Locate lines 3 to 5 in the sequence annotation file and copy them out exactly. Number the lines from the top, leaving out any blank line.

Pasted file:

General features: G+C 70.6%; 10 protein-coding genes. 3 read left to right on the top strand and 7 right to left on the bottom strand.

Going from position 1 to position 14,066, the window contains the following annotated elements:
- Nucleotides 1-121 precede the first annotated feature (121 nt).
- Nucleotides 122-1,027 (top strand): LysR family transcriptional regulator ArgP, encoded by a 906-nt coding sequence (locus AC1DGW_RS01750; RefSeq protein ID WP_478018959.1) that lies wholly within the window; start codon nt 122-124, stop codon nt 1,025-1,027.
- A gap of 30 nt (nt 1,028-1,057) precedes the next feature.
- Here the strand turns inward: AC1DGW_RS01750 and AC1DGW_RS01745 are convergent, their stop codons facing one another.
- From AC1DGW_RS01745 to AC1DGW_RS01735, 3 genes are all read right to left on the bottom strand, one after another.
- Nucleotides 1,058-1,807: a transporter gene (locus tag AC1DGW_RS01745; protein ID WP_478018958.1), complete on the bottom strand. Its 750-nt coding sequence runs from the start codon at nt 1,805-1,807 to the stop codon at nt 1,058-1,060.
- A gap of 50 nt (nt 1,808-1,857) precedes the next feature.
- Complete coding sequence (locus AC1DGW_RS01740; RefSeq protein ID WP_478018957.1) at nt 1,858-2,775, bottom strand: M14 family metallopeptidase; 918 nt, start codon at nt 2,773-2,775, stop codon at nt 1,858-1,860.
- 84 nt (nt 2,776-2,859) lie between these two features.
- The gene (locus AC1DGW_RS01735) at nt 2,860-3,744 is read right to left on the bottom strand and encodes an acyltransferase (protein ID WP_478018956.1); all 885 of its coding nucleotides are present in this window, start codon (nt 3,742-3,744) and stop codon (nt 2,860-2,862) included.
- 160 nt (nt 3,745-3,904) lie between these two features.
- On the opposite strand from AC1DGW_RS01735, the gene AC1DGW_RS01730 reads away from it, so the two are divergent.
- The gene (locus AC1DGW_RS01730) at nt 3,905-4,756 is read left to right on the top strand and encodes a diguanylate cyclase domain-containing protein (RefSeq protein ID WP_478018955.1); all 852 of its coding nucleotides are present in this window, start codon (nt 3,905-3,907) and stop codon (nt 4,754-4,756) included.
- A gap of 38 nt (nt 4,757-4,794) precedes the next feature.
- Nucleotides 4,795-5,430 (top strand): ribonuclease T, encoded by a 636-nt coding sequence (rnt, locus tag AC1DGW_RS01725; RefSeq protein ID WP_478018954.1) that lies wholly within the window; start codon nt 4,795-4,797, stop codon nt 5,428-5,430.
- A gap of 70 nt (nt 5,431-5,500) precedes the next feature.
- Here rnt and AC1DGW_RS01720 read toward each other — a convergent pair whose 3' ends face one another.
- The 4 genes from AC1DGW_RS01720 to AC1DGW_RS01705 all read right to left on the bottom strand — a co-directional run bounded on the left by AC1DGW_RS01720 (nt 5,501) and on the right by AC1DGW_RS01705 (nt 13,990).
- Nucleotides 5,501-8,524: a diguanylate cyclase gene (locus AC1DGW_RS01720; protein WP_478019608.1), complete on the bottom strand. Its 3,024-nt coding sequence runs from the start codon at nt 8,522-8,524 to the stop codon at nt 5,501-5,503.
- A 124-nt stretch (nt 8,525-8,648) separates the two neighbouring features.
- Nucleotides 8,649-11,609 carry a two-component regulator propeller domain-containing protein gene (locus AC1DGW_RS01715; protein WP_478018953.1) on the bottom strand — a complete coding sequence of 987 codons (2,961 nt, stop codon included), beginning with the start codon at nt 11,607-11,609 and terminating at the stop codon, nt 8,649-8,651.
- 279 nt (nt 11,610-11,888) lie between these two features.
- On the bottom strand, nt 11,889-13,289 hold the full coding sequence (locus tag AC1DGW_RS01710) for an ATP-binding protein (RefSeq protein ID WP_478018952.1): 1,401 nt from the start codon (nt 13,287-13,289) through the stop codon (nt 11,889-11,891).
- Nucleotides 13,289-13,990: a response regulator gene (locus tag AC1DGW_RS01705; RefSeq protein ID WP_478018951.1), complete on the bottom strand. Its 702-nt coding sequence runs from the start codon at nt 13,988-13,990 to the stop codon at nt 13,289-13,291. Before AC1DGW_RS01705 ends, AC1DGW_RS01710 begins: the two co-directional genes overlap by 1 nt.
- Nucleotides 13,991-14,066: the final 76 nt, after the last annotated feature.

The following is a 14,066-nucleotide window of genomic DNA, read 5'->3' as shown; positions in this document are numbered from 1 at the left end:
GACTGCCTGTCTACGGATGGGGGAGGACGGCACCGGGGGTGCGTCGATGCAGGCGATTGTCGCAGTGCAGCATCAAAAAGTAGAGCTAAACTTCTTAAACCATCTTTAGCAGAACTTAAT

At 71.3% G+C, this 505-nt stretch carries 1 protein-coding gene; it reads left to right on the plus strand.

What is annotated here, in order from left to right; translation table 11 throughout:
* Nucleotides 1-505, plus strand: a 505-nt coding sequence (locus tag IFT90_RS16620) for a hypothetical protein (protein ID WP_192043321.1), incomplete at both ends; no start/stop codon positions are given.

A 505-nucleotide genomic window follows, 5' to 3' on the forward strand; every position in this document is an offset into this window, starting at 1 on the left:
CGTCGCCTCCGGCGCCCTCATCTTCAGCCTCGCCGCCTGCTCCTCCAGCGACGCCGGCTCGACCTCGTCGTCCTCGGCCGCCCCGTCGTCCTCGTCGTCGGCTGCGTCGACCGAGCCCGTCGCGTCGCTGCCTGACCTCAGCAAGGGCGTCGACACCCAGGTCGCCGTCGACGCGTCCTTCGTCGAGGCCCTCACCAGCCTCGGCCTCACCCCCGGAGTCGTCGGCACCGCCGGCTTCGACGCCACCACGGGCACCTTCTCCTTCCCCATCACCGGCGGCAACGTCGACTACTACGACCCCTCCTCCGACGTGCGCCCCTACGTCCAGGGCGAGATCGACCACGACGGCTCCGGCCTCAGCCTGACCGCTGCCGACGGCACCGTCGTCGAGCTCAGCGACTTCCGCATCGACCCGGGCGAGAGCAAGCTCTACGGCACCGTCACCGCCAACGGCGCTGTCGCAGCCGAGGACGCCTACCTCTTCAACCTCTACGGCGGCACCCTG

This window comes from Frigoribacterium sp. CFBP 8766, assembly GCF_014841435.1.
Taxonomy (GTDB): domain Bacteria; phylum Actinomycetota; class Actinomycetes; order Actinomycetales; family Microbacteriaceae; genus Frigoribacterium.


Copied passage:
- Nucleotides 1-121 precede the first annotated feature (121 nt).
- Nucleotides 122-1,027 (top strand): LysR family transcriptional regulator ArgP, encoded by a 906-nt coding sequence (locus AC1DGW_RS01750; RefSeq protein ID WP_478018959.1) that lies wholly within the window; start codon nt 122-124, stop codon nt 1,025-1,027.
- A gap of 30 nt (nt 1,028-1,057) precedes the next feature.